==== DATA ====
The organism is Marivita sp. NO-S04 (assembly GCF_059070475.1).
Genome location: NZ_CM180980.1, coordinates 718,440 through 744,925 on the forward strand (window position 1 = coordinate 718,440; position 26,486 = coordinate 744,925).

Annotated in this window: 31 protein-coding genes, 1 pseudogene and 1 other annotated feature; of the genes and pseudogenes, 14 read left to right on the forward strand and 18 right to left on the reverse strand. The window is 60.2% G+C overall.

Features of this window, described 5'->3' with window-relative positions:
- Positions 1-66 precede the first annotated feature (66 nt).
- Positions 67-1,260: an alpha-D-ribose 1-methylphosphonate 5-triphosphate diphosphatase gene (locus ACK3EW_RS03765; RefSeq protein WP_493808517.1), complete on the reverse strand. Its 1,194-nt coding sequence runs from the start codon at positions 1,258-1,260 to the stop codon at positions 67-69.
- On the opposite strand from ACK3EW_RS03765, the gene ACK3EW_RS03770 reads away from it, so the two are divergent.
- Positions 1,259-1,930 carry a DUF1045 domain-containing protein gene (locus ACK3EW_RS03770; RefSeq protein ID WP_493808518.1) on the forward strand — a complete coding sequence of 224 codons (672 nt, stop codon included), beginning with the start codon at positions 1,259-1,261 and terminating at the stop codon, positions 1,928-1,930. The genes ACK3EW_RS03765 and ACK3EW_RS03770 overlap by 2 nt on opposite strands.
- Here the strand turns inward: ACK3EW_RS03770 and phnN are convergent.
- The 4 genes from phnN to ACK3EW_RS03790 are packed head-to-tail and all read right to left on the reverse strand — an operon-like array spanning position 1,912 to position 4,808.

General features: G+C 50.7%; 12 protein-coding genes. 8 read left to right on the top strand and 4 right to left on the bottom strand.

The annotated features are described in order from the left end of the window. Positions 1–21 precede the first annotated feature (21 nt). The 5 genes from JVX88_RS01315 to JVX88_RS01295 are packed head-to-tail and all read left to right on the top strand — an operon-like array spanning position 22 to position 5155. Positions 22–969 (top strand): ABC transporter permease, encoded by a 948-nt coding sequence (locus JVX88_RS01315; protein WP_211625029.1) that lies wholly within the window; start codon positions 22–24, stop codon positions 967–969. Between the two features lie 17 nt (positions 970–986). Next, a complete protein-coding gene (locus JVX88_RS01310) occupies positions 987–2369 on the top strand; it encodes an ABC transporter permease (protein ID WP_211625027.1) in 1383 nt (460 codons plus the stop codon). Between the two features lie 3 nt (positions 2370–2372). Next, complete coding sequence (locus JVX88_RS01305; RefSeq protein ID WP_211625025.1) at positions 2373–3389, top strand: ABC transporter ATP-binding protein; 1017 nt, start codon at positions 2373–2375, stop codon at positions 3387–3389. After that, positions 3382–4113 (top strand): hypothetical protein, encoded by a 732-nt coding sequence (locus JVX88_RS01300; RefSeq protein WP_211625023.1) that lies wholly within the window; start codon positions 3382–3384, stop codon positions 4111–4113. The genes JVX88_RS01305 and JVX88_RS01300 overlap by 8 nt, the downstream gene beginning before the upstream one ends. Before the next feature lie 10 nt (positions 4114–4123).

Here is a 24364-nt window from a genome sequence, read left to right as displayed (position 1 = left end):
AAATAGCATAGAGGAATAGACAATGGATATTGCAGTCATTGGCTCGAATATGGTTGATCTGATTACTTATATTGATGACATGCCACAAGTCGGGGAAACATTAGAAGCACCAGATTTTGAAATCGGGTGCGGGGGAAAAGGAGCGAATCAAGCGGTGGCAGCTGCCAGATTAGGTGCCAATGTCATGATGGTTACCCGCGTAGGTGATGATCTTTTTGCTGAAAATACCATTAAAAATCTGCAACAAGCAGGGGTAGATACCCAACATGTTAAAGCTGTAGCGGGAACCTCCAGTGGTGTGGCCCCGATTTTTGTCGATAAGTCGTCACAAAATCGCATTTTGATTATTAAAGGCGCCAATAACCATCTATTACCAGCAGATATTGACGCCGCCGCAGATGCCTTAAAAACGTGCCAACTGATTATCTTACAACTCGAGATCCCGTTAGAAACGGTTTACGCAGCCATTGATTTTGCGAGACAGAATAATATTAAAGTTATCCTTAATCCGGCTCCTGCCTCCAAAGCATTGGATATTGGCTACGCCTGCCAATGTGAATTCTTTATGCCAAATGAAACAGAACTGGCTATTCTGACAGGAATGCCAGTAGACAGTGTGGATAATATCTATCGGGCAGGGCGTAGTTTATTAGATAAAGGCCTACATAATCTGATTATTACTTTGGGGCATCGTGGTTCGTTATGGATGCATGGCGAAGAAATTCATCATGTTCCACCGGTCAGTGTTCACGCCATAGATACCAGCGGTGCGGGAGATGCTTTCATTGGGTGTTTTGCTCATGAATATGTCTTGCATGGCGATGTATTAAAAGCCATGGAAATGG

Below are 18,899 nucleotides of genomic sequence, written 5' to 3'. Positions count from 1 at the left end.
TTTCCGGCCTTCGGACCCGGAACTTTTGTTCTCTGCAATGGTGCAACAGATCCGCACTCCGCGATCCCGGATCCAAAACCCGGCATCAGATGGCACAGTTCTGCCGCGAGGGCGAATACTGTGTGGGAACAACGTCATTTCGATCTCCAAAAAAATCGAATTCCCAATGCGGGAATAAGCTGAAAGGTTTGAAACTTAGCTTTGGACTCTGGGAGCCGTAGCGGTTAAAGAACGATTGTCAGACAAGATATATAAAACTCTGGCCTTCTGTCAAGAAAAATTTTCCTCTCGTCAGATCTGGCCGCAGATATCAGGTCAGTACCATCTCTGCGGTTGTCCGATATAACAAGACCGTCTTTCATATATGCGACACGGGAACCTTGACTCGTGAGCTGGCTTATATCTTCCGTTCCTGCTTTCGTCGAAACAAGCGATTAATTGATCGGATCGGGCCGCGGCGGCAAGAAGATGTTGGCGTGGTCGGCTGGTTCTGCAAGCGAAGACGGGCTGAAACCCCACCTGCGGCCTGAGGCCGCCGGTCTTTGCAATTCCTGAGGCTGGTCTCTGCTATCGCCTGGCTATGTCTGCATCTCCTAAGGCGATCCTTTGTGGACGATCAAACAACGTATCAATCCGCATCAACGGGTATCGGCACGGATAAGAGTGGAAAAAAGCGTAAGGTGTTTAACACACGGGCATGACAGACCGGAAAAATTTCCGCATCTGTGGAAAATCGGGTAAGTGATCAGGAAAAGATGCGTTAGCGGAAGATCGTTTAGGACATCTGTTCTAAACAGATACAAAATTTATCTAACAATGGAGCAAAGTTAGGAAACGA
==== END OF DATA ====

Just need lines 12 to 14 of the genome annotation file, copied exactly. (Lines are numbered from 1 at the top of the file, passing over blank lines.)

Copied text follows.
The annotated features are described in order from the left end of the window. Positions 1–21 precede the first annotated feature (21 nt). The 5 genes from JVX88_RS01315 to JVX88_RS01295 are packed head-to-tail and all read left to right on the top strand — an operon-like array spanning position 22 to position 5155. Positions 22–969 (top strand): ABC transporter permease, encoded by a 948-nt coding sequence (locus JVX88_RS01315; protein WP_211625029.1) that lies wholly within the window; start codon positions 22–24, stop codon positions 967–969. Between the two features lie 17 nt (positions 970–986). Next, a complete protein-coding gene (locus JVX88_RS01310) occupies positions 987–2369 on the top strand; it encodes an ABC transporter permease (protein ID WP_211625027.1) in 1383 nt (460 codons plus the stop codon). Between the two features lie 3 nt (positions 2370–2372). Next, complete coding sequence (locus JVX88_RS01305; RefSeq protein ID WP_211625025.1) at positions 2373–3389, top strand: ABC transporter ATP-binding protein; 1017 nt, start codon at positions 2373–2375, stop codon at positions 3387–3389. After that, positions 3382–4113 (top strand): hypothetical protein, encoded by a 732-nt coding sequence (locus JVX88_RS01300; RefSeq protein WP_211625023.1) that lies wholly within the window; start codon positions 3382–3384, stop codon positions 4111–4113. The genes JVX88_RS01305 and JVX88_RS01300 overlap by 8 nt, the downstream gene beginning before the upstream one ends. Before the next feature lie 10 nt (positions 4114–4123).

Here is a 24364-nt window from a genome sequence, read left to right as displayed (position 1 = left end):
AAATAGCATAGAGGAATAGACAATGGATATTGCAGTCATTGGCTCGAATATGGTTGATCTGATTACTTATATTGATGACATGCCACAAGTCGGGGAAACATTAGAAGCACCAGATTTTGAAATCGGGTGCGGGGGAAAAGGAGCGAATCAAGCGGTGGCAGCTGCCAGATTAGGTGCCAATGTCATGATGGTTACCCGCGTAGGTGATGATCTTTTTGCTGAAAATACCATTAAAAATCTGCAACAAGCAGGGGTAGATACCCAACATGTTAAAGCTGTAGCGGGAACCTCCAGTGGTGTGGCCCCGATTTTTGTCGATAAGTCGTCACAAAATCGCATTTTGATTATTAAAGGCGCCAATAACCATCTATTACCAGCAGATATTGACGCCGCCGCAGATGCCTTAAAAACGTGCCAACTGATTATCTTACAACTCGAGATCCCGTTAGAAACGGTTTACGCAGCCATTGATTTTGCGAGACAGAATAATATTAAAGTTATCCTTAATCCGGCTCCTGCCTCCAAAGCATTGGATATTGGCTACGCCTGCCAATGTGAATTCTTTATGCCAAATGAAACAGAACTGGCTATTCTGACAGGAATGCCAGTAGACAGTGTGGATAATATCTATCGGGCAGGGCGTAGTTTATTAGATAAAGGCCTACATAATCTGATTATTACTTTGGGGCATCGTGGTTCGTTATGGATGCATGGCGAAGAAATTCATCATGTTCCACCGGTCAGTGTTCACGCCATAGATACCAGCGGTGCGGGAGATGCTTTCATTGGGTGTTTTGCTCATGAATATGTCTTGCATGGCGATGTATTAAAAGCCATGGAAATGG